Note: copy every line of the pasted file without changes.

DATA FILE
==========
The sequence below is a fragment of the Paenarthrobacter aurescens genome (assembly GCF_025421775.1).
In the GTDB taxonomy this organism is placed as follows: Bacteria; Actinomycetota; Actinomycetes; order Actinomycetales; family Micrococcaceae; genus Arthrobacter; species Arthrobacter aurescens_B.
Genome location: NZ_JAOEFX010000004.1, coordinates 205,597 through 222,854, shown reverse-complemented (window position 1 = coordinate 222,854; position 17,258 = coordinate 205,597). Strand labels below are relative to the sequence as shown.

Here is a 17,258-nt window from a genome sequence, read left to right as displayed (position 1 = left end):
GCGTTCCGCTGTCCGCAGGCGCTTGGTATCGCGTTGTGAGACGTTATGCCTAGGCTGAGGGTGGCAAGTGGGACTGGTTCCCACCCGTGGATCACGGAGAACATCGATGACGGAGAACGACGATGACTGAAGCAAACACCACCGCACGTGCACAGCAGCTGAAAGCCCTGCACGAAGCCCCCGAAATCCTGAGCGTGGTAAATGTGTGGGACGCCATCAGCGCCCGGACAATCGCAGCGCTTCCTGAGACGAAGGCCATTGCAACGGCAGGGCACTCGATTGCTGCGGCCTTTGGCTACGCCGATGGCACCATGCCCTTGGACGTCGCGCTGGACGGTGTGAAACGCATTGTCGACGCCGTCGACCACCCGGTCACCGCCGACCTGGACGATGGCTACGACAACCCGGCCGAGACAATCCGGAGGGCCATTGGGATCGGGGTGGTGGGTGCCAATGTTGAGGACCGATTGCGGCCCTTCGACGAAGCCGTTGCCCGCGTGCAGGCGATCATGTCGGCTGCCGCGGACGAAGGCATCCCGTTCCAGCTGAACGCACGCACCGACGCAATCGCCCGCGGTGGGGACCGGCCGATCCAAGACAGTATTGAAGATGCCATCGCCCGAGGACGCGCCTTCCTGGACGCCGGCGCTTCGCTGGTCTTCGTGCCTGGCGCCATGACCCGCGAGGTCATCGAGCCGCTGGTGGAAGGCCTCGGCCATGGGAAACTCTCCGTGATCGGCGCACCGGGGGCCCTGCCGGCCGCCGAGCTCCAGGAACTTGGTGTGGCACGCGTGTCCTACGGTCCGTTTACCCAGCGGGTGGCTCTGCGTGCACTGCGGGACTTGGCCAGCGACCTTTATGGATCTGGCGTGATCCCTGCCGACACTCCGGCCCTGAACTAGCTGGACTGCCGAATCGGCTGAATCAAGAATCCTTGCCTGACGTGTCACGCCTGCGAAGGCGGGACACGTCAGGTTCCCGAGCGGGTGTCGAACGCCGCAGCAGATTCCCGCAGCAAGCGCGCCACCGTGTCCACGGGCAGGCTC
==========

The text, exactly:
The sequence below is a fragment of the Paenarthrobacter aurescens genome (assembly GCF_025421775.1).
In the GTDB taxonomy this organism is placed as follows: Bacteria; Actinomycetota; Actinomycetes; order Actinomycetales; family Micrococcaceae; genus Arthrobacter; species Arthrobacter aurescens_B.
Genome location: NZ_JAOEFX010000004.1, coordinates 205,597 through 222,854, shown reverse-complemented (window position 1 = coordinate 222,854; position 17,258 = coordinate 205,597). Strand labels below are relative to the sequence as shown.

Here is a 17,258-nt window from a genome sequence, read left to right as displayed (position 1 = left end):
GCGTTCCGCTGTCCGCAGGCGCTTGGTATCGCGTTGTGAGACGTTATGCCTAGGCTGAGGGTGGCAAGTGGGACTGGTTCCCACCCGTGGATCACGGAGAACATCGATGACGGAGAACGACGATGACTGAAGCAAACACCACCGCACGTGCACAGCAGCTGAAAGCCCTGCACGAAGCCCCCGAAATCCTGAGCGTGGTAAATGTGTGGGACGCCATCAGCGCCCGGACAATCGCAGCGCTTCCTGAGACGAAGGCCATTGCAACGGCAGGGCACTCGATTGCTGCGGCCTTTGGCTACGCCGATGGCACCATGCCCTTGGACGTCGCGCTGGACGGTGTGAAACGCATTGTCGACGCCGTCGACCACCCGGTCACCGCCGACCTGGACGATGGCTACGACAACCCGGCCGAGACAATCCGGAGGGCCATTGGGATCGGGGTGGTGGGTGCCAATGTTGAGGACCGATTGCGGCCCTTCGACGAAGCCGTTGCCCGCGTGCAGGCGATCATGTCGGCTGCCGCGGACGAAGGCATCCCGTTCCAGCTGAACGCACGCACCGACGCAATCGCCCGCGGTGGGGACCGGCCGATCCAAGACAGTATTGAAGATGCCATCGCCCGAGGACGCGCCTTCCTGGACGCCGGCGCTTCGCTGGTCTTCGTGCCTGGCGCCATGACCCGCGAGGTCATCGAGCCGCTGGTGGAAGGCCTCGGCCATGGGAAACTCTCCGTGATCGGCGCACCGGGGGCCCTGCCGGCCGCCGAGCTCCAGGAACTTGGTGTGGCACGCGTGTCCTACGGTCCGTTTACCCAGCGGGTGGCTCTGCGTGCACTGCGGGACTTGGCCAGCGACCTTTATGGATCTGGCGTGATCCCTGCCGACACTCCGGCCCTGAACTAGCTGGACTGCCGAATCGGCTGAATCAAGAATCCTTGCCTGACGTGTCACGCCTGCGAAGGCGGGACACGTCAGGTTCCCGAGCGGGTGTCGAACGCCGCAGCAGATTCCCGCAGCAAGCGCGCCACCGTGTCCACGGGCAGGCTC